The gentlemen in the title are not merry, they are supposed to “rest merry”; in Shakespeare’s time, “God rest you merry” would have been a normal greeting, as in “May God grant you peace,” much like “Shalom” today. It is possible that the carol was sung by the town waits in 18th- and 19th-century England. Originally, waits were town guards; in the 15th and 16th centuries, they were simultaneously employed as town musicians, performing at public functions. It was customary for the waits to visit the houses of the “gentlemen” of their town at Christmas, a practice that survives to this day. There are still waits carolling in English towns and villages.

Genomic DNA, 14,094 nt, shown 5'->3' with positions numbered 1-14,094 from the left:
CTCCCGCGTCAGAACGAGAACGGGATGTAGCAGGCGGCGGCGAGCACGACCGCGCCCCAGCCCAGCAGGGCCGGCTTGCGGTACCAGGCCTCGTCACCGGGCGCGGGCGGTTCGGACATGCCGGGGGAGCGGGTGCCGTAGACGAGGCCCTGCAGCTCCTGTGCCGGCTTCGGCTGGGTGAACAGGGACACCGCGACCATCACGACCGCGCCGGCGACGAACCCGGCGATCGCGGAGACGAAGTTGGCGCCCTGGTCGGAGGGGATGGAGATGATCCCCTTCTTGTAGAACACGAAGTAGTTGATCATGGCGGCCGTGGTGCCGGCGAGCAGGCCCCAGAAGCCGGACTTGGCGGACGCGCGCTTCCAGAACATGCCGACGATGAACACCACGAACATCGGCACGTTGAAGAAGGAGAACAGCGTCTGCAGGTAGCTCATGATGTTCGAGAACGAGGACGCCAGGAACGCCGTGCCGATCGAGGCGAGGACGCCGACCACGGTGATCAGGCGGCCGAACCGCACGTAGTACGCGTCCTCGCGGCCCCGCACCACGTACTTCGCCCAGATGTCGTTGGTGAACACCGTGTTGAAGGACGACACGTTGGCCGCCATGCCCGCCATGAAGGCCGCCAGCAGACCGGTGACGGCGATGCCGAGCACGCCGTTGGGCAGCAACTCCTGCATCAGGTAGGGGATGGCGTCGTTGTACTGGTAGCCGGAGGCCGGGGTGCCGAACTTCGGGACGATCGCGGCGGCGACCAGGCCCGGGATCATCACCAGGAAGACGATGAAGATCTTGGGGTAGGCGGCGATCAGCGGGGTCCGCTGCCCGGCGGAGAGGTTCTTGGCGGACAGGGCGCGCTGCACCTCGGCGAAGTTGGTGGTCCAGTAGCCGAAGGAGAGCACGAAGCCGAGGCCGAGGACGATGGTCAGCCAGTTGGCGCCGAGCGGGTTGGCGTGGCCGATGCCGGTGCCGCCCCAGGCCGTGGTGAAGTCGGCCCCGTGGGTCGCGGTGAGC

La virgen lava pañales
(The virgin washes the swaddling clothes)
Traditional villancico from Spain
Arr. Robert DeCormier
This traditional Spanish carol is a so-called villancico; a song in stanzas with a chorus, usually on a rustic theme. The form dates back to the 15th century. Villancicos became popular in the 16th and 17th centuries; religious villancicos like this one often explain Biblical themes in everyday imagery and settings. “La virgen lava pañales” shows Mary and Jesus as humans, pure and simple and at the same time extraordinary, whose mere touch makes nature happy, turns nature into paradise.
El burrito de Belén
(The little donkey from Bethlehem)
Villancico from Venezuela
Hugo Blanco composed his villancico carol in 1972. The cheerful little song about a boy and his little donkey is extremely popular in Latin America, possibly due its bouncy merengue rhythm. “Cuatrico” is a diminutive for the cuatro, a type of four-stringed guitar used in Venezuelan folk music.